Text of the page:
For Karl and For Hope
The professor scribbles at his drafting table as the sounds of Christmas carols mingle in his office with the scent of coconut drifting in on the Hawaiian breeze. He tries not to think of the email from that morning, the one that informed him in a few terse sentences that another of his former students was gone. He tries not to make the connection between the email, which was vague on details, and the meeting last week on the topic of student suicides and their recent uptick and what there was to be done, if anything, about that.
What he scribbles to keep his mind away from things that will make him cry is Mary standing just inside the Pearly Gates making bologna sandwiches and pouring Mountain Dew. He imagines that the mother of God is like the mother of your best friend from middle school, who makes the same thing for you every time you come to her house and who serves it to you with a smile. It’s never a meal you’re particularly enamored of, but it comforts you when you think about it, even to this day. That’s the way he prefers to think of Heaven, when he bothers to think of it at all—as a trip to an old friend’s house.
The professor has another death on his mind as he scribbles, as he listens to a singer’s somber—yes, somber—call for someone—the baby Jesus? He’s never been sure—to “sleep in heavenly peace.” Just this afternoon, he has caught wind of a college classmate’s death. Fucking cancer. Two kids left behind. Daughters, like the ones the professor and his wife once dreamed of having. He wonders what her best friend’s mom made for her, back in the day. He wonders if Mary serves up something special for mothers, how much extra comfort it takes to keep a mother stolen from her children from crying a flood of tears so voluminous that Noah’s ark could not save creation from its fury.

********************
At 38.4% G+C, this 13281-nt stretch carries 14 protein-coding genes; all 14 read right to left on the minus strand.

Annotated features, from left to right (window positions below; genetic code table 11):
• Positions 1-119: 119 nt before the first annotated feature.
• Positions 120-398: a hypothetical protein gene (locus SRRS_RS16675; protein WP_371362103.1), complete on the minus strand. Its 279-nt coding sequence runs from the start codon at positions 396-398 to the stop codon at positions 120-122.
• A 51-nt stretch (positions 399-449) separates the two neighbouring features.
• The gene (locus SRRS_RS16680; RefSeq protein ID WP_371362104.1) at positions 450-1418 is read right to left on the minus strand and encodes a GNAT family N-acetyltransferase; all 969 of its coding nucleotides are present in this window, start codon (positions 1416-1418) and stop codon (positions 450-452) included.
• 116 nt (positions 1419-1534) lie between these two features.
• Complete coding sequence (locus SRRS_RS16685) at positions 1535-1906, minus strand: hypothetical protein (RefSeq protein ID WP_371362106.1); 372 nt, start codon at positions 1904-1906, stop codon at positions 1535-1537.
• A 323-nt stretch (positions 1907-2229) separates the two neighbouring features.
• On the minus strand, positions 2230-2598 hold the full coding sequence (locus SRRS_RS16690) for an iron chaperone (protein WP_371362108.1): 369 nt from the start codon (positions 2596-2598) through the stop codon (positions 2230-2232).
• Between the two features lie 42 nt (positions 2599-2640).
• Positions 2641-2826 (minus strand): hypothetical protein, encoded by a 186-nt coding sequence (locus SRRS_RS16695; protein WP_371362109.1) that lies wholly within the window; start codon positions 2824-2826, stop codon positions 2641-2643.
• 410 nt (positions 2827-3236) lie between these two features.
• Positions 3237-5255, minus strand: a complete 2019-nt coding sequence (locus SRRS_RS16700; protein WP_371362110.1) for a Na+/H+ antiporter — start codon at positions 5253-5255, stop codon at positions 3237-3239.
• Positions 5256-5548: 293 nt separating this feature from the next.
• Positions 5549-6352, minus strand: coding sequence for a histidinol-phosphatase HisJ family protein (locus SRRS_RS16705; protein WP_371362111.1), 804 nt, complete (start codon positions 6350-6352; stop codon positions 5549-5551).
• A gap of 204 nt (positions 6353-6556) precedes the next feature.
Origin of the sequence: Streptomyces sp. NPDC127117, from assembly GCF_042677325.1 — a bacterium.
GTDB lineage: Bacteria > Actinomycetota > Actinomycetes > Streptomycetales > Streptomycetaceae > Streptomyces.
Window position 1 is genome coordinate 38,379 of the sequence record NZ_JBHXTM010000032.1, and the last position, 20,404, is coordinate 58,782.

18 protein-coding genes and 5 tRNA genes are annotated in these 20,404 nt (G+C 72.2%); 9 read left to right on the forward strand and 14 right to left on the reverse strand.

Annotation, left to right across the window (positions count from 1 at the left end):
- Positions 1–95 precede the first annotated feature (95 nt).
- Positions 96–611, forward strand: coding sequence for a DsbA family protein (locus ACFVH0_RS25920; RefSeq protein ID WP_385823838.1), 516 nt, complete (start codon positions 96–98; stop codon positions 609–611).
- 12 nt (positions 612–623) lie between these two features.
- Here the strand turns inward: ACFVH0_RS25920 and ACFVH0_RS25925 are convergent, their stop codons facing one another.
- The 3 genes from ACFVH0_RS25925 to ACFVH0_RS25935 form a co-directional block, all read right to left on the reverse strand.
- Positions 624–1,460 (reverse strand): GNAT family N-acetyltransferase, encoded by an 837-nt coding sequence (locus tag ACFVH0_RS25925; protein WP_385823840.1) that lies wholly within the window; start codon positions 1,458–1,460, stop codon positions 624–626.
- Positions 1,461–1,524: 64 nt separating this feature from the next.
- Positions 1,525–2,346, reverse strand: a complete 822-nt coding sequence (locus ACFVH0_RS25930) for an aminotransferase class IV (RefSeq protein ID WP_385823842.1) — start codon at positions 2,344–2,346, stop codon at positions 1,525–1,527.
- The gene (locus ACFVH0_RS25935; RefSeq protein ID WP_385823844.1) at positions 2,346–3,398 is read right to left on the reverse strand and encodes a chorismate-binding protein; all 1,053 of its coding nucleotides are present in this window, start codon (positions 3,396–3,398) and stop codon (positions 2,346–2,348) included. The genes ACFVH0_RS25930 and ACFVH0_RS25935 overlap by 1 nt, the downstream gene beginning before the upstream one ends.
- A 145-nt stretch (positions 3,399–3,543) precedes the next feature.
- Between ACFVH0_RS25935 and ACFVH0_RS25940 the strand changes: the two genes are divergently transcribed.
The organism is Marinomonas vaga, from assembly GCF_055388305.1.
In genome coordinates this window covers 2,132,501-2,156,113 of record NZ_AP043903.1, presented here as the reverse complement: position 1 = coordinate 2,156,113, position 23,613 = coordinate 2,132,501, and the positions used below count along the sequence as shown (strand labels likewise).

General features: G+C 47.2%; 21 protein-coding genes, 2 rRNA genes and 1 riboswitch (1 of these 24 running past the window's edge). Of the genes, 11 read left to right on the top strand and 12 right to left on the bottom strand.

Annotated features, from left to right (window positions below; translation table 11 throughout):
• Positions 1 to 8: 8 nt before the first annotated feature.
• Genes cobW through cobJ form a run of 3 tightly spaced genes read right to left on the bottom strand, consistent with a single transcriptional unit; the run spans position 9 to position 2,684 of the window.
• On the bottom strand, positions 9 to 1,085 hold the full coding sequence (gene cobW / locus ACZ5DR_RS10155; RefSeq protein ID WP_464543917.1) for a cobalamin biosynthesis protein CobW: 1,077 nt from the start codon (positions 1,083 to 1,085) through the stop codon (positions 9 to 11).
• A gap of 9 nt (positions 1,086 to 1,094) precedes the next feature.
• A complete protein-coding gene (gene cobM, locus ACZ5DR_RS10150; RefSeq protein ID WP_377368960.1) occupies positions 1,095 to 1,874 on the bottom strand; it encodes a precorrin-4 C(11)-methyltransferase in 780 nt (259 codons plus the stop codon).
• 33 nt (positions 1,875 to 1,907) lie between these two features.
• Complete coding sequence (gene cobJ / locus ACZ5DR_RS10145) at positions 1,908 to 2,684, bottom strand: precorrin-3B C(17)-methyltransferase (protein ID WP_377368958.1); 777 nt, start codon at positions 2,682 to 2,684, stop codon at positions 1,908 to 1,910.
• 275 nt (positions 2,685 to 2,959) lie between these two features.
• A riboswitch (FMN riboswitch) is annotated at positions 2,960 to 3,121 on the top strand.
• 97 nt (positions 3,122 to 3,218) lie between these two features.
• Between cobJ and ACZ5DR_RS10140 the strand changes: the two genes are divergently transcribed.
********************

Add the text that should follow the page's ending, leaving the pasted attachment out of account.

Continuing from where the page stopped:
He laughs bitterly at his imagination, disappointed in its cheap metaphors, at how they fall utterly short.
He puts his pencil down and thinks to crumple the damned sketch up. The professor closes his eyes, rubs at his tired head, and sniffs at the wind, hoping to catch a whiff of plumeria or the ocean or something else to calm his nerves.
Instead, in the darkness conjured by closed eyes, he imagines his student being comforted by his classmate. She strokes his hair as he cries about how awful his life felt, as he tries to muffle his sobs by pressing his wet face against her warm shoulder. She says nothing, doesn’t need to. A mother never does.
“Sleep in heavenly peace,” the singer says once more, and this time the professor says it along with her.